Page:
Geographical proximity and health care utilization in veterans with SCI&D in the USA

Sherri L. Lavela, Bridget Smith, Frances M. Weaver, Scott A. Miskevics

Research output: Contribution to journalArticlepeer-review

77 Scopus citations


In the USA, substantial geographic variation in health care utilization exists in the Department of Veterans Affairs (VA) health care system. Utilization of health care services is especially important for veterans with spinal cord injuries and disorders (SCI&D) who are often at high risk for secondary complications related to their SCI&D. Due to impaired mobility, access to health care for veterans with SCI&D may be even more challenging. The goal of this cross-sectional study was to describe health care utilization relative to SCI&D veteran residential geographic proximity to VA health care facilities. A negative binomial regression model was used to examine VA outpatient utilization. Veterans with SCI&D utilized outpatient services less frequently when VA facilities were farther away from their residences (p<0.000). Female (p<0.000), older (p<0.000), and non-white veterans (p<0.000), and veterans with history of respiratory (p<0.000), kidney/urinary tract (p<0.005), circulatory (p<0.000), or digestive system diseases (p<0.003) were more likely to utilize outpatient care during the study period. A Poisson model was used to examine inpatient utilization. Inpatient utilization decreased when travel distance to VA facility increased (p<0.000). Contrary to outpatient, age did not significantly affect veterans' likelihood of using inpatient health care. Marital status, gender, race, and level of injury were not related to inpatient utilization. However, history of prior illnesses including respiratory (p<0.000), kidney/urinary tract (p<0.000), circulatory (p<0.005), digestive system (p<0.015), or skin/subcutaneous tissue/breast-related illnesses (p<0.000) were associated with a greater likelihood of inpatient utilization. Geographic proximity and other factors on health care use must be considered in order to meet the health care demand patterns of veterans with SCI&D.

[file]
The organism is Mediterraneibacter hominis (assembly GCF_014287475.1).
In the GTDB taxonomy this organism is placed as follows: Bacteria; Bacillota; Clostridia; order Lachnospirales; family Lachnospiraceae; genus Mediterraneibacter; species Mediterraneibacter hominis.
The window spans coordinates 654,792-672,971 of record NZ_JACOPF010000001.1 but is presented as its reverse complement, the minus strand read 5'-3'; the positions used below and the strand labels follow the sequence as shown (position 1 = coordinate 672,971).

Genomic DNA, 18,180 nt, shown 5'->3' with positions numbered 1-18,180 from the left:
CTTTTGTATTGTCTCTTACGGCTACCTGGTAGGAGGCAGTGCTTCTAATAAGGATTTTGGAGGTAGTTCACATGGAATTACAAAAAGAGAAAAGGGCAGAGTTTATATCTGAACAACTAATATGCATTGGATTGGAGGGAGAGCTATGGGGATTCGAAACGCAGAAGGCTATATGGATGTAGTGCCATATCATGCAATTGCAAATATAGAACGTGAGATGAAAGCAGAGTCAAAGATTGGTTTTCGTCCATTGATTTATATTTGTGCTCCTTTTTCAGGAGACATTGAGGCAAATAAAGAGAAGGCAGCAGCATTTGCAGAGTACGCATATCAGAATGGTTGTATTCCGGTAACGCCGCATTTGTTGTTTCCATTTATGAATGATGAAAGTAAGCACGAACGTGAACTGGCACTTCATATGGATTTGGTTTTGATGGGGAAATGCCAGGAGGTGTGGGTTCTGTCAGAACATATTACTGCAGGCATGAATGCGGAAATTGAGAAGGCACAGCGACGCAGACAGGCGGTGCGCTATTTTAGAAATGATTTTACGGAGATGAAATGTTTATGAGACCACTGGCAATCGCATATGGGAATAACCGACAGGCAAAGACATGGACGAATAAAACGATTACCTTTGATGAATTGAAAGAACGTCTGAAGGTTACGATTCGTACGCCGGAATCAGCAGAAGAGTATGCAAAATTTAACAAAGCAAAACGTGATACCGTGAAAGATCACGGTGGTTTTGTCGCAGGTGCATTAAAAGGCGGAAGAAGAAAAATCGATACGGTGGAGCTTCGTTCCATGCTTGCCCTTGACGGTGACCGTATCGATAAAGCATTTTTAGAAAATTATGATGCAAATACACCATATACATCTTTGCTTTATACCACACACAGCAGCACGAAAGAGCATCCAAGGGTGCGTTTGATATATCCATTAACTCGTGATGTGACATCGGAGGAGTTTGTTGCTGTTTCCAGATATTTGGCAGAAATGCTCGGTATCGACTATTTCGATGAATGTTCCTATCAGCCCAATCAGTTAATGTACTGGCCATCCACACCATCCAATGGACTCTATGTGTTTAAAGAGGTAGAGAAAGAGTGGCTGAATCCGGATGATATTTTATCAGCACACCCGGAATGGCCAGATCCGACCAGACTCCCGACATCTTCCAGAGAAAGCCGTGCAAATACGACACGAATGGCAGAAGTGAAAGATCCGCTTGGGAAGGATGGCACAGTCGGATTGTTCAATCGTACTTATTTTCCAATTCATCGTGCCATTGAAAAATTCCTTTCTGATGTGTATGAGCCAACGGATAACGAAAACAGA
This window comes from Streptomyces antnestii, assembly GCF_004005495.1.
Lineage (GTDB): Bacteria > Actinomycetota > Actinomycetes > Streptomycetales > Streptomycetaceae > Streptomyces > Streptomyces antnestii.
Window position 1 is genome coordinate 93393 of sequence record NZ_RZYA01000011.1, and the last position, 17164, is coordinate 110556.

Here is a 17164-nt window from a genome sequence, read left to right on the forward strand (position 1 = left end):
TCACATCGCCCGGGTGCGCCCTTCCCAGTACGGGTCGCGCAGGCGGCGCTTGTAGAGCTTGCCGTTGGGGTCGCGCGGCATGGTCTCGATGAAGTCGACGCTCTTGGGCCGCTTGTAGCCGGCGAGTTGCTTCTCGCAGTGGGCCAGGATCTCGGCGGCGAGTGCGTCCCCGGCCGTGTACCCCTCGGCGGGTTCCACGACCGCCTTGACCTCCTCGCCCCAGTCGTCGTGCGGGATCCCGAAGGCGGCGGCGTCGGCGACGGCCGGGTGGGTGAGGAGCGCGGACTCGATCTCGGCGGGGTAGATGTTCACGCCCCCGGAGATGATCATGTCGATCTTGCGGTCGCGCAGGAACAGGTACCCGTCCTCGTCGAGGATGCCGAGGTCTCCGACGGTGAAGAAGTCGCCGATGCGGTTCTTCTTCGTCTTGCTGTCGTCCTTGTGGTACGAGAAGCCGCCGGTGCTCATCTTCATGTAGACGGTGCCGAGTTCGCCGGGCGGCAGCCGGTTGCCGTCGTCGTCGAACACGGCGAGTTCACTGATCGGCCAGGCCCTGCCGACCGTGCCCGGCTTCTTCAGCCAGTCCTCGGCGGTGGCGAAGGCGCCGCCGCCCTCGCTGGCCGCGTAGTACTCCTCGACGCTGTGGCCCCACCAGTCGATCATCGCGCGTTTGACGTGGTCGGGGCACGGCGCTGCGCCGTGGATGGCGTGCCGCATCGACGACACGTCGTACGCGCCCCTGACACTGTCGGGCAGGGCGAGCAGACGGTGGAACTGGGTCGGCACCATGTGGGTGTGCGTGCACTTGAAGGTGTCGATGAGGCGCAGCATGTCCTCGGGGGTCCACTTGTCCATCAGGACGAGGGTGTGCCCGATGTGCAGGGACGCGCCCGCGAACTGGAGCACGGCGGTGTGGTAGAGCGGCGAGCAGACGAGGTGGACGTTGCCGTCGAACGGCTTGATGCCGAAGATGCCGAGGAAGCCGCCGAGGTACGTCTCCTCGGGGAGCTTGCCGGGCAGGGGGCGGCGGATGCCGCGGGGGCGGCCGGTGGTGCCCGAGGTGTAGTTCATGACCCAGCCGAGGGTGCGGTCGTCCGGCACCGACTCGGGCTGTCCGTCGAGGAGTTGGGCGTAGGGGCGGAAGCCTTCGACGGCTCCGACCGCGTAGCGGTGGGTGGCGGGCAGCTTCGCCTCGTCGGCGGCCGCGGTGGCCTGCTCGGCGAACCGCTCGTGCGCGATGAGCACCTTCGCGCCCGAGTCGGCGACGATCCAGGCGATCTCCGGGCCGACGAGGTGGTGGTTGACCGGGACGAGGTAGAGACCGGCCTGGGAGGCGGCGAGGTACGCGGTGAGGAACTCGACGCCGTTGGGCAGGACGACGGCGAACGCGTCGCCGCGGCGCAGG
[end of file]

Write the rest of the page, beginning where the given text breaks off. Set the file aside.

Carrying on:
Original languageEnglish (US)
Pages (from-to)2387-2399
Number of pages13
JournalSocial Science and Medicine
Issue number11
StatePublished - Dec 2004


  • Health care access/utilization
  • Spinal cord injury
  • USA
  • Veterans

ASJC Scopus subject areas

  • Health(social science)
  • History and Philosophy of Science


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